Deals wrap: Blavatnik’s Access Industries wins bid for Warner Music
Russian-born billionaire Len Blavatnik’s Access Industries has won control of Warner Music Group with an offer of $8.25 a share, according to a source familiar with the matter. The agreement would set the world’s third-largest music company’s enterprise value at approximately $3.3 billion.
The NYTimes’s Ben Protess shines a light on Len Blavatnik, chairman of Access Industries and the new controlling stakeholder of Warner Music Group. Well-known for his investing prowess, he came to America as a penniless teenager and after building a fortune on oil and metal companies, he’s worth roughly $10 billion.
In this analysis by Jennifer Saba, she argues that as Internet giants Google and Facebook slug it out to seal a deal with Web video conferencing service Skype, Facebook looks likely to be the more aggressive suitor, not to mention a better fit.
Investors frustrated in their attempts to buy some of the hundreds of failing U.S. banks are testing a new approach. Rather than wait for an ailing bank to be seized by regulators and sold off to a rival, dealmakers are touting a $6.5 million bankruptcy sale as a way to attract new investors able to infuse banks with life-saving capital.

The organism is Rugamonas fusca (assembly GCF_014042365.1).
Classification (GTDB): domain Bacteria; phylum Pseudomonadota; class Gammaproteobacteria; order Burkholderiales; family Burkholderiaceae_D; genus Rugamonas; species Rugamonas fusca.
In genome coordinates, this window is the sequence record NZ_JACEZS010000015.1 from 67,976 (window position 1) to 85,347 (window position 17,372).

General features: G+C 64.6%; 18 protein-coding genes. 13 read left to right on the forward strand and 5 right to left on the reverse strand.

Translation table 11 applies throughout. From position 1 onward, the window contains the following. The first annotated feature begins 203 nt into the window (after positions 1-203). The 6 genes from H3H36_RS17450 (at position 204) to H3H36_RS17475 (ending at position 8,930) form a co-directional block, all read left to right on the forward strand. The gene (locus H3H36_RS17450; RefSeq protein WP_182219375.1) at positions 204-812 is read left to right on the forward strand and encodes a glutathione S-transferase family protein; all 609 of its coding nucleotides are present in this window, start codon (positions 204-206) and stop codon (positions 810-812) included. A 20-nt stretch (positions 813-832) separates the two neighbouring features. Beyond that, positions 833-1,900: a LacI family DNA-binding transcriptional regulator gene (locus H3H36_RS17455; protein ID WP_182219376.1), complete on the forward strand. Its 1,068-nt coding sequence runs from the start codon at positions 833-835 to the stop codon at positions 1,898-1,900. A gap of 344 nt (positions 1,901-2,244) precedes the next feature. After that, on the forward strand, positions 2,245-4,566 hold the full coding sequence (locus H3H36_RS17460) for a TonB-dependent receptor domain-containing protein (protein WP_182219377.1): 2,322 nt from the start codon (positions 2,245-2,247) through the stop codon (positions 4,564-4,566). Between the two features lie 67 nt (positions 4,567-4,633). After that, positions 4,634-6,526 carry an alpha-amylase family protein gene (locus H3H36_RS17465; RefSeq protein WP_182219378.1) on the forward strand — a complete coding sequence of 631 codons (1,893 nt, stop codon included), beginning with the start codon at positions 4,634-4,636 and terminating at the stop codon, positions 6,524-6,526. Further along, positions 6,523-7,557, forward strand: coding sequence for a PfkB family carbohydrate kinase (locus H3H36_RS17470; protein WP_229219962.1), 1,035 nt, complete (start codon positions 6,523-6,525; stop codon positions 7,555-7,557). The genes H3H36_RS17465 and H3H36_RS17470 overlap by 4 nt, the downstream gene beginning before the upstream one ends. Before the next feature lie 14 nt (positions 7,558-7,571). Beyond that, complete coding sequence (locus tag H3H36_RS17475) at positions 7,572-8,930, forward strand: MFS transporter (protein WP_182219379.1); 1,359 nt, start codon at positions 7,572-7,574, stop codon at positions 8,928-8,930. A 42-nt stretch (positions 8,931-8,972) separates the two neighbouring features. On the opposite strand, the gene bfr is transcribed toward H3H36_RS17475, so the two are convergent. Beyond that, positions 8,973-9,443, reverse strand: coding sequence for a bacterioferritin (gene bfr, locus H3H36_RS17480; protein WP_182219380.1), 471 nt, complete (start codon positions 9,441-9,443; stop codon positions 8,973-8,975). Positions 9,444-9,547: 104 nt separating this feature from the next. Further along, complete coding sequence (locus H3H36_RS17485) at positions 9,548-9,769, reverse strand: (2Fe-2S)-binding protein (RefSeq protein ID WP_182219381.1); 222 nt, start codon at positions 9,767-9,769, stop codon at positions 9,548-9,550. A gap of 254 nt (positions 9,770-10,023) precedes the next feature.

Ailing carmaker Saab has asked Sweden’s debt office to approve a change in ownership so Chinese group Hawtai and U.S. investment fund Gemini can help get production restarted. Saab owner Spyker Cars said this week that the privately-owned Hawtai was eyeing an investment of 150 million euros ($210 million).
In a recent post, Breakingviews’ Robert Cyran sets out why he believes the merger between drugstore chain CVS and pharmacy benefit manager Caremark never made sense, and why the $50 billion company could be worth $13 billion more if it were carved up.